Hospitals are doing a fairly good job at protecting their electronic health record data as required by the HIPAA security rule, according to a new report from the Department of Health and Human Services’ Office of Inspector General (OIG).
The OIG sent a questionnaire to a sample of 400 hospitals that had received Medicare incentive payments for using a certified EHR pursuant to the Meaningful Use program as of September 2014. It also conducted site visits at six hospitals.
The survey found that 95 percent of the hospitals had a written EHR contingency plan, and more than two-thirds (68 percent) reported that their plan addressed the four HIPAA requirements that the OIG reviewed: having a data backup plan; having a disaster recovery plan; having an emergency mode operations plan; and having testing and revision procedures.
Most of the hospitals were also implementing practices recommended by the National Institute for Standards and Technology and the Office of the National Coordinator for Health IT, such as maintaining backup copies of their EHR data off site, supplying paper medical record forms when EHRs were not available and training and testing staff on the contingency plan.
More than half (59 percent) of the hospitals reported an unplanned EHR disruption in 2014, the year before the questionnaire was sent. Of those, 24 percent experienced a delay in patient care as a result.
The report pointed out that the HHS Office for Civil Rights views HIPAA compliance “broadly” and doesn’t target EHRs when reviewing contingency plans. The OIG noted that it has recommended that OCR fully implement its permanent HIPAA audit program, and that recent cybersecurity events “underscore the importance” of this recommendation.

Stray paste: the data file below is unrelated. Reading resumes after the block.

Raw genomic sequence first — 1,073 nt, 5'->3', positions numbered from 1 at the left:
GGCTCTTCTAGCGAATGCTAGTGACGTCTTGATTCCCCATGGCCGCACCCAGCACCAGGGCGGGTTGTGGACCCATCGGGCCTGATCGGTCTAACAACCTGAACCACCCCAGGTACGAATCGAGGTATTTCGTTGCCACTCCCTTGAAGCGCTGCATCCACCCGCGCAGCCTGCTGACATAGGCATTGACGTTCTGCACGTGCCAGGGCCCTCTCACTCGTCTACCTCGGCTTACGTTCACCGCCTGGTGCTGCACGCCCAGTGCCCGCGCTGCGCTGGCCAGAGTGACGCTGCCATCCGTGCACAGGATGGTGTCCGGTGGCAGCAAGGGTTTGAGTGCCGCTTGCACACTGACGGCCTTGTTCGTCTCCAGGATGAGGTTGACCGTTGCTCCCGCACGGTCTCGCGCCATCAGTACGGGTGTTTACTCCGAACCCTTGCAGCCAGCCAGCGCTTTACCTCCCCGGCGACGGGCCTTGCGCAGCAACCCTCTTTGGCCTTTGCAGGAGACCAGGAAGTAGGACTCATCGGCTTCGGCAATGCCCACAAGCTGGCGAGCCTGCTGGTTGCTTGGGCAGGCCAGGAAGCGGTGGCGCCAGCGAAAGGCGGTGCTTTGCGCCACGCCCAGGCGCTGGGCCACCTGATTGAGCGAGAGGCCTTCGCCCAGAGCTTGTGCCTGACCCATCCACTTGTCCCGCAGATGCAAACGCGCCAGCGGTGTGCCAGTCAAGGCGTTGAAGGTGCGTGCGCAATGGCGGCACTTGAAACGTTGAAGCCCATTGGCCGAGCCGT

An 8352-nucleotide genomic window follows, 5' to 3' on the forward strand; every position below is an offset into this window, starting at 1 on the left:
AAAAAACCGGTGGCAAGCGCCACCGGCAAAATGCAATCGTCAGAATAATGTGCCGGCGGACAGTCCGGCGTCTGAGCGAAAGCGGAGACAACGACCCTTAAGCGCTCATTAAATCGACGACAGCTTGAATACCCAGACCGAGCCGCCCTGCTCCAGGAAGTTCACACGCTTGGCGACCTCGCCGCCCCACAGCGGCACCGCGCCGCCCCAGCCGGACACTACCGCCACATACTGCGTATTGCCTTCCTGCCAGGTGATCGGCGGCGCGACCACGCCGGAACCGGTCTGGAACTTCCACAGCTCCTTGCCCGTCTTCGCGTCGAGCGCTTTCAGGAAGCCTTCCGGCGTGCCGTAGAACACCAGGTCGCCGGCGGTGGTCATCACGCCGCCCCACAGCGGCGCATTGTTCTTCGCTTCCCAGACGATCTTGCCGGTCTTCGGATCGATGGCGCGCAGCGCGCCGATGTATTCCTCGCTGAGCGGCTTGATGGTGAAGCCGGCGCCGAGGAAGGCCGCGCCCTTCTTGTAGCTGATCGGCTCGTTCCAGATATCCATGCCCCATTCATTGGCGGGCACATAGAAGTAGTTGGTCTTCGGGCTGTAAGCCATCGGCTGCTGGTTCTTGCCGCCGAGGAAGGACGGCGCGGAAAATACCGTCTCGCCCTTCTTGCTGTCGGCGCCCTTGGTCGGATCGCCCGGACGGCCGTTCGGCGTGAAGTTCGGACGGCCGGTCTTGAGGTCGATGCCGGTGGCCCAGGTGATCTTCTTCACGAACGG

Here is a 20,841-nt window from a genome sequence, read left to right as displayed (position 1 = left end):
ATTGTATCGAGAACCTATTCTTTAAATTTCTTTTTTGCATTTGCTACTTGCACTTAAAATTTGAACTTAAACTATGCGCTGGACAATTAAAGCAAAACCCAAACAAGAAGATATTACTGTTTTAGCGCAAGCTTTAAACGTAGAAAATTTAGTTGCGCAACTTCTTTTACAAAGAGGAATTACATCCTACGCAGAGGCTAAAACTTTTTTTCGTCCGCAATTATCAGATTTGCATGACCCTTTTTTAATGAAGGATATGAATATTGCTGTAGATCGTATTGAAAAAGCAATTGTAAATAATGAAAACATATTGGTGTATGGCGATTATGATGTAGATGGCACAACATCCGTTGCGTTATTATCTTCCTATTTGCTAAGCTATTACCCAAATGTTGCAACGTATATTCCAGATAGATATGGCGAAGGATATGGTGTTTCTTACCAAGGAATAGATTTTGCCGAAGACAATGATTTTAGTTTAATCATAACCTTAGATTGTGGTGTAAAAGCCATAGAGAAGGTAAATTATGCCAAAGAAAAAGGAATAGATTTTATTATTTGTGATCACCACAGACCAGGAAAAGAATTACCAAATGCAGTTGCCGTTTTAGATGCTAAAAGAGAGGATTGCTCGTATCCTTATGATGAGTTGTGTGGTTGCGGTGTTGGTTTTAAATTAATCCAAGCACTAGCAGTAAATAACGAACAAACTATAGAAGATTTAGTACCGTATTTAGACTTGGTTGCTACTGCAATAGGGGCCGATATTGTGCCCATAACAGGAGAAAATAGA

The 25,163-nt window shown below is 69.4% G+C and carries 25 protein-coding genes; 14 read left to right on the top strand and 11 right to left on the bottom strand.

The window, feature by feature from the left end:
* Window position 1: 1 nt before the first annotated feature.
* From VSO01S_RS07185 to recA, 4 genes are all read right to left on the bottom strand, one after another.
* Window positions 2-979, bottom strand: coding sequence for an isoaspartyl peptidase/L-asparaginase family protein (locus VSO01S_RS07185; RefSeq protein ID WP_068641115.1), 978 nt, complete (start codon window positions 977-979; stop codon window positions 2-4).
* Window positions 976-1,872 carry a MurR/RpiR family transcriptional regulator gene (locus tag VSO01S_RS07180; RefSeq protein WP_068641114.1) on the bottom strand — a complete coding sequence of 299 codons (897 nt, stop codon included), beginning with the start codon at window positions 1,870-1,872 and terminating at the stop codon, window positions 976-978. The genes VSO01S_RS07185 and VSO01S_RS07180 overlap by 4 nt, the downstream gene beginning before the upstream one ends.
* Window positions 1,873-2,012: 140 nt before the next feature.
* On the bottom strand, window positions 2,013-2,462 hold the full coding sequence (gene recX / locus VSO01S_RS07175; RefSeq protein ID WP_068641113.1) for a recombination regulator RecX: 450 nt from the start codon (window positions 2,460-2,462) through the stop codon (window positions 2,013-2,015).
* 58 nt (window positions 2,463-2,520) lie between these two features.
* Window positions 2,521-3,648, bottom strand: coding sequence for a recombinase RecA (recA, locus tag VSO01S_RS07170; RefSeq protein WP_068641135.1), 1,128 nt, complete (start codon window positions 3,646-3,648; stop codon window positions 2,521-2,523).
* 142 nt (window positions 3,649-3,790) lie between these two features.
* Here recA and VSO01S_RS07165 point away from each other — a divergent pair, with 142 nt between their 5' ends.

“Persistent and evolving threats to electronic health information reinforce the need for EHR contingency plans," OIG said. "Since we administered this review’s hospital questionnaire in 2015, awareness of cybersecurity threats to health information technology has grown. Stakeholders in government, healthcare, and information technology sectors have raised concerns about vulnerabilities in networked medical devices that may put hospital networks and EHR systems at risk. ... Disruptions to EHRs from these and other threats can present significant safety risks to patients. Contingency plans are crucial because they are designed to minimize the occurrence and effects of such disruptions."
To learn more:
- here’s the report